Some states also protect employees from being fired for very specific reasons, like service as an election officer or volunteer firefighter. Some courts have also held that employers cannot fire you because you took advantage of a legal remedy or exercised a legal right—such as filing a workers' compensation claim or reporting a violation of the Occupational Safety and Health Act (OSHA).
Employers may not fire even at-will employees for illegal reasons, and discrimination is illegal. If you believe you were fired because of your race, color, national origin, gender, religion, age, disability, pregnancy, or genetic information, you should talk to a lawyer right away. There are strict time limits and rules that apply to discrimination claims; for example, you must file a complaint of discrimination with a state or federal agency before you may sue your employer in court.
Employers are forbidden from retaliating against employees who have engaged in certain legally protected activities. To show that you lost your job as a result of your employer's retaliation, you must prove all of the following:
- You were engaged in a legally protected activity—such as filing a complaint with the Equal Employment Opportunity Commission or formally complaining to your employer about harassment or discrimination.
- That activity prompted your employer to act—for example, you were reprimanded just after your employer found out that you filed a charge of sexual harassment.
- Your employer's action had adverse consequences for you—for example, you were fired, denied a promotion, or given a negative performance review that was unwarranted.
In extreme cases, an employer's actions when firing a worker are so devious and wrong that they rise to the level of fraud. Fraud is commonly found in the recruiting process (where promises are made and broken) or in the final stages of employment (such as when an employee is induced to resign).
To prove that your job loss came about through fraud, you must show all of the following:
- your employer made a false representation
- someone in charge knew of the false representation
- your employer intended to deceive you (or tried to induce you to rely on the representation)
- you actually did rely on the representation, and
- you were harmed in some way by your reliance on the representation.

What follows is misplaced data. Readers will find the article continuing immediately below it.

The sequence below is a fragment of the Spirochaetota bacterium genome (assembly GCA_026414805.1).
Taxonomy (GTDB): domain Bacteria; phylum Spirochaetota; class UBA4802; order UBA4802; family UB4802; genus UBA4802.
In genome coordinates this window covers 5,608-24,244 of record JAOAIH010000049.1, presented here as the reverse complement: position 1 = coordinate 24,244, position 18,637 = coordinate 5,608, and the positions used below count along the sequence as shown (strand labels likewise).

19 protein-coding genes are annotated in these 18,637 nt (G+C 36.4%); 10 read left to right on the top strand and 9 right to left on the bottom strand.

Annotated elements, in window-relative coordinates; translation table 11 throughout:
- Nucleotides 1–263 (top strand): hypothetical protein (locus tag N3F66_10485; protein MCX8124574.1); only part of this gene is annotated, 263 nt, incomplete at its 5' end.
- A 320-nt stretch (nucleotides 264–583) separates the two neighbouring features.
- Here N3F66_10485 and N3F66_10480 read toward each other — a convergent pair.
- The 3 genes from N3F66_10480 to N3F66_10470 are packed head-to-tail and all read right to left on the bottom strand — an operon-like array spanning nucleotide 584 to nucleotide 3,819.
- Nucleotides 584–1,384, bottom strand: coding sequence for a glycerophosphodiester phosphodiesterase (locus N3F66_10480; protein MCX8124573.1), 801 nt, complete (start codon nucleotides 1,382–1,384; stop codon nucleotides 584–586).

The hardest part of proving fraud is showing that the employer acted badly on purpose, in an intentional effort to trick you. That requires good documentation of how, when, to whom, and by what means the false representations were made.
A lawsuit for defamation is meant to protect a person's reputation and good standing in the community. To prove that defamation was a part of your job loss, you must show that—in the process of terminating your employment or subsequently providing references—your former employer made false and malicious statements about you that harmed your chances of finding a new job.
To sue for defamation, you must usually show that your former employer:
- made a false statement about you
- made the statement with malice (that is, knowing that it was false or with reckless disregard to its falsity)
- told or wrote that statement to at least one other person, and
- harmed you in some way by communicating the statement —causing you to lose your job, or preventing a new employer from hiring you, for example.
To win a case of defamation, you must prove that the hurtful words were more than petty watercooler gossip. True defamation must be factual information, and it must be false.
Whistle-blowing laws protect employees who report activities that are unlawful or harm the public interest. Some states protect whistle-blowers who complain that their employer broke any law, regulation, or ordinance at all. Other states give employees whistle-blower protection only when they report that their employer broke certain laws, such as environmental regulations or labor laws.